Japan has a social welfare system that is not as liberal as the United States.
In Japan, citizens do not have a right to be supported by the government, but rather people have the right "and the obligation" to work.
Applicants for welfare are required to seek help from their families before they can get welfare and a person who is able to work is not usually eligible for public assistance whether or not that person has a job. Caseworkers inspect recipients’ homes to make sure they do not have banned luxuries like cars or air conditioners.
In Japan, receiving welfare is a social stigma.
When Japanese people get their first full-time job, they are dubbed shakaijin, or "members of society."
Nevertheless, things are changing in Japan. The welfare population recently exceeded 2 million or about 1.8 percent of the population.
Still, that is less than the USA where 4.1 percent of Americans are on welfare, 15 percent receive food stamps, and 2.3 percent receive grants through the Supplemental Security Income program, which for many is a form of lifetime welfare.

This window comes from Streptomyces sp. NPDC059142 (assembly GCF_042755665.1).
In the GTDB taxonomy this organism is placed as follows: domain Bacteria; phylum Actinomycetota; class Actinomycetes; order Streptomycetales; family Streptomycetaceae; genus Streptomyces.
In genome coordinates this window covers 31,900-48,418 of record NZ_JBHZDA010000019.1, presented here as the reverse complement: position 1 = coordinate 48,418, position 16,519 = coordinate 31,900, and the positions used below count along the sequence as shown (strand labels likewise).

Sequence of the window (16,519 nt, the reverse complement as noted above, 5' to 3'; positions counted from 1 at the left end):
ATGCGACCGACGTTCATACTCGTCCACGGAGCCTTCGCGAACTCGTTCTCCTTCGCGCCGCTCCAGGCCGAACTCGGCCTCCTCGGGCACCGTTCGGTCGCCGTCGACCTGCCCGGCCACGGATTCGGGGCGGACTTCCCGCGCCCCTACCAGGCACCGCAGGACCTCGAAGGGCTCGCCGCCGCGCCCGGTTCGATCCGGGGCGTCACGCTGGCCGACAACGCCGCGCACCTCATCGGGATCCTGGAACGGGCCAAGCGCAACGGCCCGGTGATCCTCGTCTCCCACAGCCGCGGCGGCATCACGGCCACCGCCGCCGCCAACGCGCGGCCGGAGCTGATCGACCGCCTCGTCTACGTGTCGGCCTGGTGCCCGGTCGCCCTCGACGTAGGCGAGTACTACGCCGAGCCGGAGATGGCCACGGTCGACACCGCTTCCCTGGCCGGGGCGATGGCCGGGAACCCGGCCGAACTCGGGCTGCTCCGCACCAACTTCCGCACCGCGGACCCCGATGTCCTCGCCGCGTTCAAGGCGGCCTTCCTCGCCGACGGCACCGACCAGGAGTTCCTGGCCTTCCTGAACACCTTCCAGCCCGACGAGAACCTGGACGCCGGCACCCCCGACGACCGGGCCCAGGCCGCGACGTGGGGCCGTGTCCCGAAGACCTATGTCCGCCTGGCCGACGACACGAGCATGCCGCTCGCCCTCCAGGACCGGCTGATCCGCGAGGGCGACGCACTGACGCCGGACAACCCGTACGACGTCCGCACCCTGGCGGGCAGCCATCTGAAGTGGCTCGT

Japan has no food stamps and relies on a single program of cash grants.
In Japan, the largest group of welfare recipients is the elderly, amounting to 44 percent of households getting aid. Households with a sick or handicapped person account for another 41 percent. About nine percent are single mothers. Most of these are divorced or widowed, rather than never married.
Only one percent of Japanese births are to unwed mothers. Forty percent of births in the United States are to unwed mothers.
Most single mothers in Japan do not get benefits because they have parents or other family members who can support them.
Still, as in the USA, Japanese welfare recipients can actually receive more money than they can from working at low-wage jobs, and, of course, it is a moral crime, whether in Japan or the USA, whenever people on welfare have a higher net income than those who are working and have to support those who do not work with their taxes.
Japanese House of Councilors member Satsuki Katayama (LDP), an outspoken politician on the topic of welfare, said, "The biggest problems are peoples' declining desire to work and morality…. Japan cannot be allowed to become a society where honesty doesn't pay."